Feds to Health Insurer: Rate Hikes Unreasonable? Carry On.

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Federal health insurance regulators announced yesterday that the health insurance company Trustmark is trying to impose unreasonable rate hikes – that will mean multiple premium increases this year adding up to over 27% for some patients – on nearly 10,000 thousand people in 5 states.

The federal health reform law requires review of premium increases of 10% or more. Health and Human Services Secretary Kathleen Sebelius said: “Today, we’re using this tool to protect consumers and crack down on unreasonably high rate increases.”

We're glad that HHS is opening some health insurers' books and proving that rates are too high. But are those ten thousand patients really about to see their health insurance prices go down? Not at all. Just because HHS determined the increase was unreasonable, doesn’t mean anyone has the power to stop it.

The health reform law failed to give either federal or state regulators any authority to block unreasonable rate increases. Sebelius publicly condemned the unreasonable rate hike – but Trustmark has every intention of raising rates anyways.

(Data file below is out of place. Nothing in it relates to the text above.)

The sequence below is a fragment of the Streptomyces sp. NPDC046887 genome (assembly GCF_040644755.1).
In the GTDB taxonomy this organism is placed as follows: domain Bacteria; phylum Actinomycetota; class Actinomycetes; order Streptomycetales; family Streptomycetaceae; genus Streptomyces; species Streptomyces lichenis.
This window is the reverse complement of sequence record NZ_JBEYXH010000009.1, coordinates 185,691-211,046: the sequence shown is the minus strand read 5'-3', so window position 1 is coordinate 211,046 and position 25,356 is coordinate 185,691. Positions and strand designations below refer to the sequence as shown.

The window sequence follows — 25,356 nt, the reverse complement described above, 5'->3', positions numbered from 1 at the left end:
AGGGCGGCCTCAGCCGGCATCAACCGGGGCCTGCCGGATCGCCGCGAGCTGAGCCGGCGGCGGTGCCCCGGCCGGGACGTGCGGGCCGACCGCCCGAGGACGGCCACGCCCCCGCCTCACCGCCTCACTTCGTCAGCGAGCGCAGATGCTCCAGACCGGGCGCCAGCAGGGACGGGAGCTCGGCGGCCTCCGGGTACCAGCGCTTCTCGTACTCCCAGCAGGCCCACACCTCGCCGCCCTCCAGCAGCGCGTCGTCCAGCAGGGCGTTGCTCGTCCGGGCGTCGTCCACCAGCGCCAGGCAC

35 states have some power to publicly review and reject unreasonable rate increases, but not the states where Trustmark is imposing this unreasonable hike, and not California.

At Consumer Watchdog’s campaign affiliate, Consumer Watchdog Campaign, the presses are rolling as I write to print the first batch of official ballot initiative petitions to qualify the "Insurance Rate Public Justification and Accountability Act" for the November California ballot. It will make health insurers publicly justify premium increases, under penalty of perjury, before they take effect.

We learned last week that health insurance premiums rose 153% in the last decade in California, while inflation rose at just one fifth of that rate. It's never been clearer how badly insurance companies are ripping us off.

The initiative will make health insurance companies prove their price hikes in public. When they can’t, we won’t have to pay.

Carmen Balber
Carmen Balber
Consumer Watchdog executive director Carmen Balber has been with the organization for nearly two decades. She spent four years directing the group’s Washington, D.C. office where she advocated for key health insurance market reforms that were ultimately enacted into law as part of the Affordable Care Act.

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